Beware of the insurance implications if you are temporarily closing a business or suspending operations at a building in response to the COVID-19 pandemic

By: Timothy Tomasik and Edward J. Ozog

Chicago coronavirus business interruption insurance attorneyWhen a business closes or downsizes in response to the Covid-19 pandemic a likely result is a vacant or unoccupied building. Few insureds understand that a condition in their property insurance policy may suspend coverage when the building is vacant or unoccupied. When coverage is suspended the insured cannot recover for a loss occurring after the building is either vacant or unoccupied, or both, after lapse of a specified number of days. This article discusses the issues arising when a insured stops utilizing its building for the purposes described to the insurer to obtain the property insurance, or otherwise leaves the building vacant.

The coverage condition for “vacancy or unoccupancy”

Since, the late 1940’s the standard fire insurance policy has included a condition that suspends coverage if the insured building is left vacant or unoccupied for a specified number of consecutive days. The typical policy condition states:


Unless otherwise provided in writing added hereto this Company shall not be liable for loss occurring:

(b) while a described building, whether intended for occupancy by owner or tenant, is vacant or unoccupied beyond a period of sixty consecutive days; …”

The above provision is known as a policy condition that suspends coverage if the described circumstances occur. After coverage is suspended an insured may not recover for an otherwise covered loss.

Modifications to the policy condition may change the “or” to “and”

Insurers may change the terms of an individual policy to require that the building be “vacant and unoccupied.” Courts examined the distinction between the use of the words “or” and “and” in the condition clause. The word “or” is a disjunctive therefore either vacancy or unoccupancy suspends coverage. In contrast, the use of the conjunction “and” requires both vacancy and unoccupancy to suspend coverage. The courts also agree that the terms “vacancy” and “unoccupancy” describe different circumstances or parameters. Accordingly, an insured should pay close attention to the policy condition provision to determine whether either one or both circumstances must exist to justify suspension of coverage. Commercial property forms have also been drafted to define “vacancy” and omit reference to occupancy to suspend coverage.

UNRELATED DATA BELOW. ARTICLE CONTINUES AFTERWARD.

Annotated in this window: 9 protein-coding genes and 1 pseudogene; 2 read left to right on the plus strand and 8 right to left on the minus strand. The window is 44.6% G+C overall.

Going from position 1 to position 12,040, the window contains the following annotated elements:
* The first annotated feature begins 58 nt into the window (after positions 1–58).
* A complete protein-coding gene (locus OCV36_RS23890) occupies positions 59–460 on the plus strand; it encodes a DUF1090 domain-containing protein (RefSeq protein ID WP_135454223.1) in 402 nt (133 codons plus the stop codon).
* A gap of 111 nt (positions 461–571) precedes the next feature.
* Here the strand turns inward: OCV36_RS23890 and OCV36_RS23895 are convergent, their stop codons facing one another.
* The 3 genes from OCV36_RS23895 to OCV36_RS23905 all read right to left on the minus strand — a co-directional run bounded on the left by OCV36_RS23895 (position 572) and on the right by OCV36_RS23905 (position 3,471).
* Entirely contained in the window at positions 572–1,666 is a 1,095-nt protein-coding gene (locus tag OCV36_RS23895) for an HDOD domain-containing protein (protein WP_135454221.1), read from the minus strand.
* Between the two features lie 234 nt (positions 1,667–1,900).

What is vacant and unoccupied

“Vacancy” means empty or devoid of goods and person property. “Unoccupancy” means the absence of the insured or other persons from the premises. What constitutes “occupied” may also include consideration of the insured’s representations to the insurer when procuring coverage about the intended use of the building. For example, occupancy of a structure insured for “like merchantile purposes” required a practical use of the premises in relation to the nature of the building. Generally, a building is considered “unoccupied” when operations or other activities in the building are suspended.

Occasional visits and inspection of the property by the insured was insufficient to prevent application of the policy condition. Whether the property is without furniture, bedding, stove, refrigerator, personal property and toilet facilities is relevant to determine vacancy. Coverage was suspended at a commercial office building even though the lessee claimed it was in the process of moving equipment into the premises where the building was vacant for 60 days and neither the insured nor its lessee were conducting customary operations at their respective tenancies that were also without electricity or water service.

What constitutes vacancy and unoccupancy has been the subject of repeated disputes. Where the undefined term “unoccupied” was used the provision barred coverage where no person was using the premises as a dwelling. A temporary absence from a home for a reasonable length of time did not render a home unoccupied. Notably, the condition was applied to bar coverage where no one was living at the premises on a regular basis despite visits to the property and the performance of maintenance at the building.

Vacancy and unoccupancy must continue for a consecutive specified time period